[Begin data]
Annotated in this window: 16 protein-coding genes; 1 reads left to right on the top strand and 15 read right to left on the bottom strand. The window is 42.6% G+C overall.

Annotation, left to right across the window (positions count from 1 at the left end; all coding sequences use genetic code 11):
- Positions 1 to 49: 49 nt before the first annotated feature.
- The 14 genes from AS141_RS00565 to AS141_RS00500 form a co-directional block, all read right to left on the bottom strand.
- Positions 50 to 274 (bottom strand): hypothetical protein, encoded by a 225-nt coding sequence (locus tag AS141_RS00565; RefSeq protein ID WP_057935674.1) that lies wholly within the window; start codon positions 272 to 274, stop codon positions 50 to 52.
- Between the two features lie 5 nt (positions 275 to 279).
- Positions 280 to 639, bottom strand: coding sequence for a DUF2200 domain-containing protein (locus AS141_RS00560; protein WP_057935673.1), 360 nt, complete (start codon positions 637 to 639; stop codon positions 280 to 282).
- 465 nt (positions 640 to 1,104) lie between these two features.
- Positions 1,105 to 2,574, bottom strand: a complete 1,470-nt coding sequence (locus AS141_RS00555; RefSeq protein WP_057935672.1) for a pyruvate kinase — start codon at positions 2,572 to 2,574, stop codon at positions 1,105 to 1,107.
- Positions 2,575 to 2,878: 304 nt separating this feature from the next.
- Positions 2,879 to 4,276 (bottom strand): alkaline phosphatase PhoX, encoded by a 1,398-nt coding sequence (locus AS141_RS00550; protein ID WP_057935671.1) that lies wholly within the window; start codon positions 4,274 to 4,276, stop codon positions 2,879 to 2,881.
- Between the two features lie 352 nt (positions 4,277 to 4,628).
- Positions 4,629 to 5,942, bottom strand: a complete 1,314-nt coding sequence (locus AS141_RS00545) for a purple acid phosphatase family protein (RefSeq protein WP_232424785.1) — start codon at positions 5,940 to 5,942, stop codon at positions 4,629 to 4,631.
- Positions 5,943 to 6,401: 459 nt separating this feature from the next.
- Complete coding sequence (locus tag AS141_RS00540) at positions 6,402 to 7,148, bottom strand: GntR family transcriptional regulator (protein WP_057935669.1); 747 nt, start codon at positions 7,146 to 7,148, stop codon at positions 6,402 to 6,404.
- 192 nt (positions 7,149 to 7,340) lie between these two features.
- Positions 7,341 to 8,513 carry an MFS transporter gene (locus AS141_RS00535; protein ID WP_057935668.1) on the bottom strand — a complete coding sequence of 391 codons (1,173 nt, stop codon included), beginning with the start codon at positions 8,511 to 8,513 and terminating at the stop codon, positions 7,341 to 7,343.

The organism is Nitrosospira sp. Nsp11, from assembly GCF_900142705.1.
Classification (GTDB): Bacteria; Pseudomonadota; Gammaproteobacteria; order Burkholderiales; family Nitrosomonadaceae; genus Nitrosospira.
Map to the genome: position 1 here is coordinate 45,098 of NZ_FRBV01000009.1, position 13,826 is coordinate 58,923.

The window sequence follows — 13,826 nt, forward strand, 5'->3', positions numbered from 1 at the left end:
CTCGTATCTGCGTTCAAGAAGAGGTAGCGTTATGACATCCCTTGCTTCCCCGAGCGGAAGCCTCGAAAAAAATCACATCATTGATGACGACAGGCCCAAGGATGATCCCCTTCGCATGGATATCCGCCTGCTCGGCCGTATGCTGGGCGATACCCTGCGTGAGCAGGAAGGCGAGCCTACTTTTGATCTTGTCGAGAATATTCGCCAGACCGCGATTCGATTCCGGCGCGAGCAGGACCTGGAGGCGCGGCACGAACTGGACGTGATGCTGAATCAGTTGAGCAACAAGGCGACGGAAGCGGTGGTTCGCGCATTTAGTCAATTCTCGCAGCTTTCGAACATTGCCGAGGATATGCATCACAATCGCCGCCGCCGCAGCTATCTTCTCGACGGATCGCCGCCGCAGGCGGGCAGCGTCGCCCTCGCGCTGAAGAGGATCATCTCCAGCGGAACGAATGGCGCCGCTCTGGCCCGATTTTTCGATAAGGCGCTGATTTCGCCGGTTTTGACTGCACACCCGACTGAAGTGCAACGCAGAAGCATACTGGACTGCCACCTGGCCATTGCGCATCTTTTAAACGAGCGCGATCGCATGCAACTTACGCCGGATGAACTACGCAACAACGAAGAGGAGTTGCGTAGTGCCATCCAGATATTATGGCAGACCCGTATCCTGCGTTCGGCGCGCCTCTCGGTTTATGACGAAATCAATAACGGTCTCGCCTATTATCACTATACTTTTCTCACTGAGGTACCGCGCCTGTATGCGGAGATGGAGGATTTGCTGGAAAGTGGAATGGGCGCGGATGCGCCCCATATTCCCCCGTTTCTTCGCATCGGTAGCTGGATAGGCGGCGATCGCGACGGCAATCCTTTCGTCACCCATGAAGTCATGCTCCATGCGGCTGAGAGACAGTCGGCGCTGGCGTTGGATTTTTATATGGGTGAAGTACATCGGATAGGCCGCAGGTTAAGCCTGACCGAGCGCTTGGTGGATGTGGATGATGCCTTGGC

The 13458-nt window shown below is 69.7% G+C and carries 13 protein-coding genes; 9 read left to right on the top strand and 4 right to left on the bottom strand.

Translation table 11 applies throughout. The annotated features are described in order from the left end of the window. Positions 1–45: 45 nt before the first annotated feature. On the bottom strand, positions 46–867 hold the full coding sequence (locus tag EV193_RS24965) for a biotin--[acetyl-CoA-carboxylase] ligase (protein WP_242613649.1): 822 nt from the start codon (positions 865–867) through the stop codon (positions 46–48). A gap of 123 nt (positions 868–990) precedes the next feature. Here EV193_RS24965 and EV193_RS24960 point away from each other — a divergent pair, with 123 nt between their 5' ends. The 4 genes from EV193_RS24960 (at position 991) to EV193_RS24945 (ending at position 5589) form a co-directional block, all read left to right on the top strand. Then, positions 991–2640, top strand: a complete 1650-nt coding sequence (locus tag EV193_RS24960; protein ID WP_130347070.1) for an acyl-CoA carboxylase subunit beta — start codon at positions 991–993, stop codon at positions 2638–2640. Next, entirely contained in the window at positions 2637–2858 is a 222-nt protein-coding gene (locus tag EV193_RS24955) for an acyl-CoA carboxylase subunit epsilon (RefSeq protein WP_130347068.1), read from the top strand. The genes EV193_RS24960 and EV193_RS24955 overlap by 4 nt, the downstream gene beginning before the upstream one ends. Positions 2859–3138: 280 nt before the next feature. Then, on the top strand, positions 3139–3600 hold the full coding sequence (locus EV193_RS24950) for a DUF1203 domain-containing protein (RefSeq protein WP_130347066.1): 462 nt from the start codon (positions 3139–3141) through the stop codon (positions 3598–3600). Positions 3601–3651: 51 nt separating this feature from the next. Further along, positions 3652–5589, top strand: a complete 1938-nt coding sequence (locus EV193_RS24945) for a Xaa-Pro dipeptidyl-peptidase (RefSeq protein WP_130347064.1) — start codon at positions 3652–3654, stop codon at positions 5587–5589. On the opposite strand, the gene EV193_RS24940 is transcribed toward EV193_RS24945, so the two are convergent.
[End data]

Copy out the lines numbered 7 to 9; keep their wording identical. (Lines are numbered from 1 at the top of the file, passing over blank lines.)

- Positions 280 to 639, bottom strand: coding sequence for a DUF2200 domain-containing protein (locus AS141_RS00560; protein WP_057935673.1), 360 nt, complete (start codon positions 637 to 639; stop codon positions 280 to 282).
- 465 nt (positions 640 to 1,104) lie between these two features.
- Positions 1,105 to 2,574, bottom strand: a complete 1,470-nt coding sequence (locus AS141_RS00555; RefSeq protein WP_057935672.1) for a pyruvate kinase — start codon at positions 2,572 to 2,574, stop codon at positions 1,105 to 1,107.